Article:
Reunion – Stay




1. remain in the same place.

2. remain in a specified state or position.

1. a period of staying somewhere, in particular of living somewhere temporarily as a visitor or guest.

2. literary – a curb or check.


The ship that once carried me, has put me overboard;

I am moving through time without an anchor, my body stretches to reach what it cannot touch; 

Waves of memories tousle my hair, I cannot see what is in front of me;

The sun breaks over the horizon, stay with me to see what I become in the light of day.


New Haven, Connecticut 

I’ve had this image as my wallpaper lock screen photo since I snapped it almost three weeks ago on a beach in West Haven, Connecticut. A stop during my ride, I had attached my bike to wooden fencing that lined the paved path, taken off my shoes and stripped off my orange vest, and walked straight to the water. I waded in only knee-deep, but I imagined myself swimming out among the fish. The bottom was sandy with no jagged rocks or broken shells. I looked up and down the the coastline, and I could see the pier where Jackie and Pam were still fishing. I came back to shore where my feet made perfect impressions, and watched the water as it tickled my toes. It was just the right temperature. I was Goldilocks enjoying it all. 

At the time, I really didn’t know why I wrote “stay” into the sand. I didn’t think about it, I just poked my finger into the wet somewhere between too soft and too hard and scratched the letters that came to mind. I liked the way the low-curling waves made a lacy-curtain foam-edging above it. Each wave kept creeping closer to my writing, threatening to take it all away, but yet coming just close enough to decorate my photograph with its effervescence. The bits of seaweed in vibrant green and rusty red were like confetti that stuck to my sandy canvas, making me think it was a kind of handmade paper. I’ve had some time to think about this word. ‘Stay’ is not a necessarily comforting word to me, but yet I have been looking at it on my phone now day-in and day-out. It intrigues me, like a puzzle or a primary number. I think I now know what ‘stay’ means to me, and what it does not.

New Haven

But before I tell you about these thoughts, you should know what lock screen image came before this one. In early January of this year, I was really struggling with who I was in that present time. I had selected the photo below then, for remembrance and reminding. Three months had passed since my partner had died, all the technical milestone aspects of post-death were being checked off of an endless list, and my emotional avalanche was just beginning. I had mechanically gotten through the holidays and was pushed into the new year, and the kids were back in school after their winter break. At this point, I felt pulverized, shattered, unable to find pieces of me I recognized. What I found made me sad, so much did not make sense, and this is when I began grieving the loss of myself in this mess. I was trying to fix my grief through fixing me first: attempting to solve “primary problem number one” in the living world because I could not do anything about what was gone, dead, and ash.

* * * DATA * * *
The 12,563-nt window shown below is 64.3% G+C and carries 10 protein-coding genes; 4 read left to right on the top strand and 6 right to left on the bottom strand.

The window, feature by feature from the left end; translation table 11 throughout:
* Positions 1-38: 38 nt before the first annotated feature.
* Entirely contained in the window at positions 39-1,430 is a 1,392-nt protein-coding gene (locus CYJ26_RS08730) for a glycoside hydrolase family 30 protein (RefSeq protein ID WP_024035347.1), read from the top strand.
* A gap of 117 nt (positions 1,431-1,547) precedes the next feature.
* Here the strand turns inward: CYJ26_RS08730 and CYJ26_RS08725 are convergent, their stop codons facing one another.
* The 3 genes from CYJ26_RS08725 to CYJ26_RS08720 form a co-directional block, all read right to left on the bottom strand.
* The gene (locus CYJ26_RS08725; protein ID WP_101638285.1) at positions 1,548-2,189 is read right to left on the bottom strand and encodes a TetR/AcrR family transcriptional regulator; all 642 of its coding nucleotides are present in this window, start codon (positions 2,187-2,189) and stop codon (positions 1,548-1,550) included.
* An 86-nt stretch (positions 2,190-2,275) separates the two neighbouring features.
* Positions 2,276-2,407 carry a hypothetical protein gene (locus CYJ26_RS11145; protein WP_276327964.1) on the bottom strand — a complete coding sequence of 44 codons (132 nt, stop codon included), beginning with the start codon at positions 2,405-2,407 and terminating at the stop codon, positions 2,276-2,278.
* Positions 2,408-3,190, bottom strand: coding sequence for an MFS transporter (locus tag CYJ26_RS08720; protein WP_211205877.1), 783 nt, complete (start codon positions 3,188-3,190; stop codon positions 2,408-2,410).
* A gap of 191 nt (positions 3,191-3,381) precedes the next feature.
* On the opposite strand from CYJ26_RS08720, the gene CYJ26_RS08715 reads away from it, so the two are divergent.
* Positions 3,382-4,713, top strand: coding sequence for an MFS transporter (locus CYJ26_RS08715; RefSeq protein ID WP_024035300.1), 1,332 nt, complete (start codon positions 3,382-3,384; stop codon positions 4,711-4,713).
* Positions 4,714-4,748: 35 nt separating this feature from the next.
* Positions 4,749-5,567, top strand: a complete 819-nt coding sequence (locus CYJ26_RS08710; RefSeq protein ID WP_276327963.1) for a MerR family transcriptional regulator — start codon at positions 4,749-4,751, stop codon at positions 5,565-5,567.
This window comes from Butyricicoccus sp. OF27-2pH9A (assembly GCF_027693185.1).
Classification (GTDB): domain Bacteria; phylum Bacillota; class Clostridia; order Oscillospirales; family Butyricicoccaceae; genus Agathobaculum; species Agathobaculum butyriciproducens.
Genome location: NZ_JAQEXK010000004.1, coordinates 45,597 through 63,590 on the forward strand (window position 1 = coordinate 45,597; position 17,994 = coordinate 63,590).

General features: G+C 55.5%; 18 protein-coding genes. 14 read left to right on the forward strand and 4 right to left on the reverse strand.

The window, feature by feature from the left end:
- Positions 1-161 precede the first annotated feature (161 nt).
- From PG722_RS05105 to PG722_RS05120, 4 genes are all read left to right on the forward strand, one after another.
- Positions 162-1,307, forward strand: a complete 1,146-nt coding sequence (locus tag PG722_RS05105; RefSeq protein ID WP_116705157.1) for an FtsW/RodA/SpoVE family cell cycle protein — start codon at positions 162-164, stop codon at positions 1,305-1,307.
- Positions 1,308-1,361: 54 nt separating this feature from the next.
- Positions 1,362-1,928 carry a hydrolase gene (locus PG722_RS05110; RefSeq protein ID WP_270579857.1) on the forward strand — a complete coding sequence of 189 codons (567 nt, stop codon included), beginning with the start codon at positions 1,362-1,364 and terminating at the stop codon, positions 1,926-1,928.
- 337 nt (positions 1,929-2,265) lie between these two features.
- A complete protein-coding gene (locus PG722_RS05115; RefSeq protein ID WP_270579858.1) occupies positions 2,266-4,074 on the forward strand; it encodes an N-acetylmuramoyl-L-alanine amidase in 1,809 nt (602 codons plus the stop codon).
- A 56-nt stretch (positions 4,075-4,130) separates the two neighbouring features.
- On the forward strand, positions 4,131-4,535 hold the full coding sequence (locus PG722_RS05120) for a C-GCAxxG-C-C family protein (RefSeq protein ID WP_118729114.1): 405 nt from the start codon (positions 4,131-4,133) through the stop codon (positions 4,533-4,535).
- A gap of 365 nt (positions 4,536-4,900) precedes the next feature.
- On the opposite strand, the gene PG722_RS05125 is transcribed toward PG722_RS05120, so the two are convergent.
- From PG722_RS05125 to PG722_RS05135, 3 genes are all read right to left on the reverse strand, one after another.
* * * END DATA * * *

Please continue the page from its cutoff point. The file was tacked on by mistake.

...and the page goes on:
Jon and Paula 

This approach has proven to be a double-negative because I know today that I can’t fix my grief, and I cannot fix myself in this equation either. My thinking that the past held answers or was somehow a foundation for my future is like drinking water: I may need to do it, but it has no taste and doesn’t satisfy me. But in January, I was determined, and dug deep back in time to find who I “used to be,” as a start to figure out “something” of who I am now. I began to ask myself tough questions, and the answers were sometimes hard to hear, acceptance of those answers are a “maybe” at best. When was the last time I was truly happy? Where did I feel most comfortable in my own skin and with whom? Who and where am I now? This photograph taken at our engagement party captured a moment in time that gave me hope. Hope knowing that the people in this picture then, Jon and Paula, had something real, had a purpose, and a willingness to give unconditional love. I wanted to find those people, and most importantly, ask them how they did it. 

Meanwhile, I was trying to recognize “me” in the mirror. I saw only the tiredness, my weariness of too much, for too long. Our journey together has left scars, some can be seen, others are only felt. If I dared to let you in then, you might try to tell me it will all get better and my wanting to believe you would bring a response of my anger and frustration because you don’t really understand. I wish I could believe you, I wish someone or something could make it better, but it can’t, it can’t, it can’t get better because it just hurts too much! I turned to pictures for comfort, to seek for what no one could help me find except myself: a pictorial holy grail to be filled with shreds, pieces, and droplets of what and who I once was, that I now would forcefully gulp down to try and satisfy the emptiness inside.